Author: Amelia Kahaney
Publication Date: October 8, 2013
I have seen a slew of negative reviews for The Brokenhearted and for the first time in a while I am happily in the minority because I liked this novel.
Anthem is a prima ballerina; she is the dutiful daughter her rich, absentee parents always wanted. Anthem’s life changes completely when she meets Gavin at a party on the South Side. She is caught up in a whirlwind romance that culminates in Gavin being kidnapped, Anthem dying, and then her waking up with a new bionic heart.
I liked Anthem, at times she was a bit whiney but given her upbringing as the richest girl in town I’m surprised she wasn’t constantly crying and falling all over herself. We all know YA heroines that do this even if they don’t come from a privileged upbringing. Actually when you look at Anthem’s surroundings I’m surprised she is as well adjusted as she comes off in the novel.
The romance between Anthem and Gavin was totally instant love, if their love was a food it would be minute rice, done in a minute and it tastes terrible the next day. I didn’t hate it though because from the outset you know that is how the relationship is going to be. Anthem has to fall for Gavin quick so that we can get to the heart (pun completely intended) of the story. It was actually the relationship Anthem develops with another character, Ford, that I really enjoyed. It’s not necessarily romantic but Ford becomes something like a mentor to Anthem as she tries to figure out what exactly her new heart can do.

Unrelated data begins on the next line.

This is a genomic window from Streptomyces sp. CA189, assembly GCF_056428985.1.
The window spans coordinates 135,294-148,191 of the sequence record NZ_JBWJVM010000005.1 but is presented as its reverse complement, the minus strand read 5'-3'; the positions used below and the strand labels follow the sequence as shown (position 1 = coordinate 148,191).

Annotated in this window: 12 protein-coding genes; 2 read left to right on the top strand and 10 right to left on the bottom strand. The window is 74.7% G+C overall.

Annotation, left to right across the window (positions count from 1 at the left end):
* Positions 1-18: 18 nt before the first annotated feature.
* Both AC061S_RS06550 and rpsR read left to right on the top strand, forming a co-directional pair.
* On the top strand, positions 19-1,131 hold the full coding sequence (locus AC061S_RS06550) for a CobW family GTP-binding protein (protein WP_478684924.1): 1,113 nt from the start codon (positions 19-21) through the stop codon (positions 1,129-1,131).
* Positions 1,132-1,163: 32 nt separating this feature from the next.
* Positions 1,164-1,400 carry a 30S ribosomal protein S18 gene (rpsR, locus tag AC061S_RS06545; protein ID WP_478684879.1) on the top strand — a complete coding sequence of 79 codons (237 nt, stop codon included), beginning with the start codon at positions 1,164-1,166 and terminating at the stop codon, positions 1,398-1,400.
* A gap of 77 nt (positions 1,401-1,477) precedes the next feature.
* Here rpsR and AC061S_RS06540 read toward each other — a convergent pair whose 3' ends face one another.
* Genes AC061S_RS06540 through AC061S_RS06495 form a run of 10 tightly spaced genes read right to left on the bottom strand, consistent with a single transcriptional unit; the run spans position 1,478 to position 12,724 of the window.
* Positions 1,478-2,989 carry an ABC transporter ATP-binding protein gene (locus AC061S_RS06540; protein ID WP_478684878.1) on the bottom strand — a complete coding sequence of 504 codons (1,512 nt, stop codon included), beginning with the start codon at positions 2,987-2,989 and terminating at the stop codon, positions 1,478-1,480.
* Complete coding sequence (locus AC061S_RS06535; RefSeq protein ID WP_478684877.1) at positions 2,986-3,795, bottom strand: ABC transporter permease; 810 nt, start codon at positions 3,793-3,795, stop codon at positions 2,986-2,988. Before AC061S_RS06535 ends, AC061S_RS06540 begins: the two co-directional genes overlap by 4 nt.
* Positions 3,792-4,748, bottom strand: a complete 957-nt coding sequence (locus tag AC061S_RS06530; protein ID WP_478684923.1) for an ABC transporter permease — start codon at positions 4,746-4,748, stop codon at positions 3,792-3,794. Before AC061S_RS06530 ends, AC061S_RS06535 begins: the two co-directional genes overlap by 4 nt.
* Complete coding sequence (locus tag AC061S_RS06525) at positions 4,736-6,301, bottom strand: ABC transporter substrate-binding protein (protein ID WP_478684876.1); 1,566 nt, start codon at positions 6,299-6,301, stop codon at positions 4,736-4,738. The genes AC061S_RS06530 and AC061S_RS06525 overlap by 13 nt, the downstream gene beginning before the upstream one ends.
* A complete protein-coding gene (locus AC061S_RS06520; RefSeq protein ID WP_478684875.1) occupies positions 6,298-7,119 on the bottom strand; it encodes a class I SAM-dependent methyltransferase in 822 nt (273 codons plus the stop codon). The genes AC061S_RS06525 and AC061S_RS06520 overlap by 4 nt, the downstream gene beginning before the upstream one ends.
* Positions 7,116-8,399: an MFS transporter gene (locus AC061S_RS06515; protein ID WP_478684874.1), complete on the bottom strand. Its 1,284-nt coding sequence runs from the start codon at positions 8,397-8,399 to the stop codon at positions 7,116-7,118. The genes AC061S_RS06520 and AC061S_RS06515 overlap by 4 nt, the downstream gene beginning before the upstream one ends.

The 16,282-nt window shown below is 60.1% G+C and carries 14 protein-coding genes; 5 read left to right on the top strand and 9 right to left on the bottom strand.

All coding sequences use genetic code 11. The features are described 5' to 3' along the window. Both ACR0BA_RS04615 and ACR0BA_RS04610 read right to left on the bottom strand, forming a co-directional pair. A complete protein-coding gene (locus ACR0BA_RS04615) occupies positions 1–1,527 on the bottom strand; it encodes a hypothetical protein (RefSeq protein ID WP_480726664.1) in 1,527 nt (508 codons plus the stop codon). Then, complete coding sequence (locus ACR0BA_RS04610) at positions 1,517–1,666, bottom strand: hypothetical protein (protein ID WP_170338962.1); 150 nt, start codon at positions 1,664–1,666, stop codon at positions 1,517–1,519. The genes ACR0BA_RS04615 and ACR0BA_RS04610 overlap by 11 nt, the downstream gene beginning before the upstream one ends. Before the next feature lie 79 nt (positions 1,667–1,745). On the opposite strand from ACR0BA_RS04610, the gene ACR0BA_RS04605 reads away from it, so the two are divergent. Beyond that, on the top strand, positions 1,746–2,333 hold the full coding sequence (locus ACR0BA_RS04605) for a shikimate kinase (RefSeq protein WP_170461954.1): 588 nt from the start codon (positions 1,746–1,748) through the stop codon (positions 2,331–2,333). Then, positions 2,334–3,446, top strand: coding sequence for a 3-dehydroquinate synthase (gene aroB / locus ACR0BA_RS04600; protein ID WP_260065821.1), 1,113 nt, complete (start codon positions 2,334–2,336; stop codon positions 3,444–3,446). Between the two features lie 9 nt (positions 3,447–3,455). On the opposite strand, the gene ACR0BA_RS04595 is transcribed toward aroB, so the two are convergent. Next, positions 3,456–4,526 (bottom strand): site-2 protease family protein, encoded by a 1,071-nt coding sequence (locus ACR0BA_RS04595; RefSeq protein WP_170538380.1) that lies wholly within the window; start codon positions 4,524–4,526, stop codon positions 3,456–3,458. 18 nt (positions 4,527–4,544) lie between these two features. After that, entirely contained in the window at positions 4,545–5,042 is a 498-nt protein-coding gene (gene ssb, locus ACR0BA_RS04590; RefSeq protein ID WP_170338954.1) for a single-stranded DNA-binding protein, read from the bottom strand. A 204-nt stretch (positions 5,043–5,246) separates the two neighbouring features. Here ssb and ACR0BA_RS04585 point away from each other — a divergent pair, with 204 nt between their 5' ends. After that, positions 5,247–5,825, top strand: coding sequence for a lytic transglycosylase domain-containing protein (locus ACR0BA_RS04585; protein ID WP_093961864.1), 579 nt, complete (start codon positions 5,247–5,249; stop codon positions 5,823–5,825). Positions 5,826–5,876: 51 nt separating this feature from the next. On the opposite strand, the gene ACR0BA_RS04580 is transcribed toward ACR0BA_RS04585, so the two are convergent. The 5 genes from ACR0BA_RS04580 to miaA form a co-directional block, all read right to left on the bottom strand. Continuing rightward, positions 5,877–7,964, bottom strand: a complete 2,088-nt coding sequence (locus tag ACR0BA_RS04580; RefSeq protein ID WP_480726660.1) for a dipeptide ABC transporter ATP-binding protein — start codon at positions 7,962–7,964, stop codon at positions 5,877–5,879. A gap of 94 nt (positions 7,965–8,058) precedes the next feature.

I will admit that there were some problems I had with the story. There wasn’t much world building, or really any to be honest. We are tossed in to this crumbling city with a huge dichotomy between rich and poor and not really given any reason for the collapse. I was able to get over this lack of world building by just assuming the city is Gotham. My other problem was that the whole bionic heart thing was never adequately explained. I expected some fancy pseudo-scientific explanation instead it’s like here’s a new heart. I also overcame this by making up my own scientific explanation. In my head the scientist was able to synthesize the heart with a hummingbird’s because aliens taught her how. Hey, that’s how it works on Ancient Aliens on History Channel why can’t it work here to?
Overall, even though I had some problems with the story it was a quick, enjoyable read, just don’t over think the story too much. It was predictable, but I kind of enjoyed it for that reason. The ending leaves a lot of different plot lines open and I’m looking forward to seeing if Kahaney continues because there was definitely a lot of potential here.
An Advanced Readers copy of this novel was provided by HarperTeen via Edelweiss for review purposes.